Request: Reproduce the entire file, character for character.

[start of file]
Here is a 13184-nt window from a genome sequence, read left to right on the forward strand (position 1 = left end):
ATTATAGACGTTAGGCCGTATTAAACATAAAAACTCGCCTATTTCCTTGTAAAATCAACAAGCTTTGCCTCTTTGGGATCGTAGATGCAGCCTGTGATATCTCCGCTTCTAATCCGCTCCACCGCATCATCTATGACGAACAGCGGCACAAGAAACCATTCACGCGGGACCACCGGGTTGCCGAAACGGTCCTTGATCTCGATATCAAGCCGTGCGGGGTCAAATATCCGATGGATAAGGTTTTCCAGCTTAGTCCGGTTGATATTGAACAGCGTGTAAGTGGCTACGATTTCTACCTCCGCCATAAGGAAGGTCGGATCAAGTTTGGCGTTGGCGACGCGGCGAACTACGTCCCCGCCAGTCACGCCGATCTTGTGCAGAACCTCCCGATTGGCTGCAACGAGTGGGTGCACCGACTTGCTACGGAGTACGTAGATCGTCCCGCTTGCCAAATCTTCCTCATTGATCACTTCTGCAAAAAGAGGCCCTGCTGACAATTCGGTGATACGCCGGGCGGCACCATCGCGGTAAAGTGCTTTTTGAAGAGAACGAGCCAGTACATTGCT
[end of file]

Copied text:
Here is a 13184-nt window from a genome sequence, read left to right on the forward strand (position 1 = left end):
ATTATAGACGTTAGGCCGTATTAAACATAAAAACTCGCCTATTTCCTTGTAAAATCAACAAGCTTTGCCTCTTTGGGATCGTAGATGCAGCCTGTGATATCTCCGCTTCTAATCCGCTCCACCGCATCATCTATGACGAACAGCGGCACAAGAAACCATTCACGCGGGACCACCGGGTTGCCGAAACGGTCCTTGATCTCGATATCAAGCCGTGCGGGGTCAAATATCCGATGGATAAGGTTTTCCAGCTTAGTCCGGTTGATATTGAACAGCGTGTAAGTGGCTACGATTTCTACCTCCGCCATAAGGAAGGTCGGATCAAGTTTGGCGTTGGCGACGCGGCGAACTACGTCCCCGCCAGTCACGCCGATCTTGTGCAGAACCTCCCGATTGGCTGCAACGAGTGGGTGCACCGACTTGCTACGGAGTACGTAGATCGTCCCGCTTGCCAAATCTTCCTCATTGATCACTTCTGCAAAAAGAGGCCCTGCTGACAATTCGGTGATACGCCGGGCGGCACCATCGCGGTAAAGTGCTTTTTGAAGAGAACGAGCCAGTACATTGCT